But this new film, with its popular, family-friendly source material and great cast, stands a great chance of topping it.
While the tart is baking, mix together the almonds, brown sugar, and egg whites to make the topping.
The death toll is topping 600 in Cairo—and what can the administration do?
It was the most expensive Senate race in history, topping $113 million, of which more than $80 million came from outside groups.
Yet at the same time, there is no topping the radical quality of the Snowden-led rebellion against omniscient rule.
It was a topping moonlight night, and we carried on long conversations, and kept singing to each other and cheering.
Jack Cardigan called it "stunning," "ripping," "topping," and "corking."
Let the topping and training be the same as directed for the early ones.
topping has gone to the dentist, Monsieur; 'e 'as the toothache.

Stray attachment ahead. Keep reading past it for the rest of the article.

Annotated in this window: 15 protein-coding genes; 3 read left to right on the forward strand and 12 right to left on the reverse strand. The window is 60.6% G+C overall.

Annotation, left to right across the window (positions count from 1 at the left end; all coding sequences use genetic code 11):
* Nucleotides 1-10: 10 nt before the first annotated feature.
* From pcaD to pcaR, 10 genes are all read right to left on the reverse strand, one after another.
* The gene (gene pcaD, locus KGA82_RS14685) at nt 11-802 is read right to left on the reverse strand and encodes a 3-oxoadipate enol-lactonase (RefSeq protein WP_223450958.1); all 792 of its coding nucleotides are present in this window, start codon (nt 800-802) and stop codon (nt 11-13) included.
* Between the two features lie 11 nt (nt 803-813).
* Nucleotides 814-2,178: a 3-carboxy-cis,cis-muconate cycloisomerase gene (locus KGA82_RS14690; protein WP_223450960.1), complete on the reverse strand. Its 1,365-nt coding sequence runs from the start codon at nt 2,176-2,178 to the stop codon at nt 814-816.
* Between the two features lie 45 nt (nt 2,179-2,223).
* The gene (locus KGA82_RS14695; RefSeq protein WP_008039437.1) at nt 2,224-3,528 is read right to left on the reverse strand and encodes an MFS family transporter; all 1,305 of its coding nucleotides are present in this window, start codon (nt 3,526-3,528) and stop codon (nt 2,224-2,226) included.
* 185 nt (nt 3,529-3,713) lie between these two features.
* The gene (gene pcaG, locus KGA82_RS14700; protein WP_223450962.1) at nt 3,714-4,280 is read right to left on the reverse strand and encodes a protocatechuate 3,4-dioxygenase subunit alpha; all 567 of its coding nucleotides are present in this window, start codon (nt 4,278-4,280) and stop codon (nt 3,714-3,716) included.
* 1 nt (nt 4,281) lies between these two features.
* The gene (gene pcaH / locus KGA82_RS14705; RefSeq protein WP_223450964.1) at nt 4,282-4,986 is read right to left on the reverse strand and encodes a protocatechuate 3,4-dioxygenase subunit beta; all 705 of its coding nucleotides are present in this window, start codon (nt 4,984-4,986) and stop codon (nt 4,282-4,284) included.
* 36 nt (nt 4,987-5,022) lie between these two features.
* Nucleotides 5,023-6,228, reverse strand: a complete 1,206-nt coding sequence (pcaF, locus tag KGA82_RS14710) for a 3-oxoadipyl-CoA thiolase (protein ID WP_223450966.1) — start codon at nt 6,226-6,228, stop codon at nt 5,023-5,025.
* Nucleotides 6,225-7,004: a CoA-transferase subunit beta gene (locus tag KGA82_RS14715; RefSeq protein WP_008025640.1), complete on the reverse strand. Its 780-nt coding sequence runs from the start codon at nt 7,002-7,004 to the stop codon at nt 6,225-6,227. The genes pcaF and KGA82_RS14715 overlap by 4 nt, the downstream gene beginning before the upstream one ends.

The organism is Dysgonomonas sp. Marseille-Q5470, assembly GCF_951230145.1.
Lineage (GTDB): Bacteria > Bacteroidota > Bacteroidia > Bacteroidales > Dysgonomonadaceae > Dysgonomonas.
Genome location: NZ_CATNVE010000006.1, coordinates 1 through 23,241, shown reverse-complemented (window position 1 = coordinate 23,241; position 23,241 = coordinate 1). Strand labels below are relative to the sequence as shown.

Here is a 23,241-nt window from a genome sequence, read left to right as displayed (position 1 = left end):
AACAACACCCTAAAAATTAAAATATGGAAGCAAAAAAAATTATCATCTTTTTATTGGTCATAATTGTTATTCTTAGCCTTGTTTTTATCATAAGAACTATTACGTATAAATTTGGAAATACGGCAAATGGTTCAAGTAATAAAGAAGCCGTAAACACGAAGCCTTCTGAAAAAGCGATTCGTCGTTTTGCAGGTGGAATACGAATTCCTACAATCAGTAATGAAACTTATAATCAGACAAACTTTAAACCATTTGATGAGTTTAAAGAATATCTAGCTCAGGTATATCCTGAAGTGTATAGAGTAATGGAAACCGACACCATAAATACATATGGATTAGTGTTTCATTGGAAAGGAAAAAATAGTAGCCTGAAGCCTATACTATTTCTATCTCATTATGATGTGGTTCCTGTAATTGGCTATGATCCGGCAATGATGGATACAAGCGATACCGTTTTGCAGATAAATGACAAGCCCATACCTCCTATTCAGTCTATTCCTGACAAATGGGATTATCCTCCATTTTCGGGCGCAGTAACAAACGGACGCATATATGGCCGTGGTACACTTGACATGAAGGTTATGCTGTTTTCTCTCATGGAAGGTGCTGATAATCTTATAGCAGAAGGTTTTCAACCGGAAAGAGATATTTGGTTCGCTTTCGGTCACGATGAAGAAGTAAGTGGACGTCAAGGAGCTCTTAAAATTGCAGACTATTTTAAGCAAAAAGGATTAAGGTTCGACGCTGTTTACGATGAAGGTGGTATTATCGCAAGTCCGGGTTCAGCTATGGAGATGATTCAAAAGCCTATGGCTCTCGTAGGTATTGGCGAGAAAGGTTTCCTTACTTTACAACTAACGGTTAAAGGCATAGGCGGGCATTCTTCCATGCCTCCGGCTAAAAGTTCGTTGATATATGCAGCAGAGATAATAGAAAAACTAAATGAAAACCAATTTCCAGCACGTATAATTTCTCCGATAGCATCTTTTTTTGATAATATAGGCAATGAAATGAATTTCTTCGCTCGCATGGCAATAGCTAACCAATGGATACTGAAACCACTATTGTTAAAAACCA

It was a white helmet, topping the uniform of a cavalry officer.
"highest point," Old English top "summit, crest, tuft," from Proto-Germanic *tuppaz (cf. Old Norse toppr "tuft of hair," Old Frisian top "tuft," Old Dutch topp, Dutch top, Old High German zopf "end, tip, tuft of hair," German Zopf "tuft of hair"); no certain connections outside Germanic except a few Romanic words probably borrowed from Germanic.
Few Indo-European languages have a word so generic, which can be used of the upper part or surface of just about anything. More typical is German, which has Spitze for sharp peaks (mountains), oberfläche for the upper surface of flat things (such as a table). Top dog first attested 1900; top-drawer (1920) is from British expression out of the top drawer "upper-class."
"toy that spins on a point," late Old English top, probably a special use of top (n.1), but the modern word is perhaps via Old French topet, which is from a Germanic source akin to the root of English top (n.1). As a type of seashell, first recorded 1680s.
: He got the top recommendation (1714+)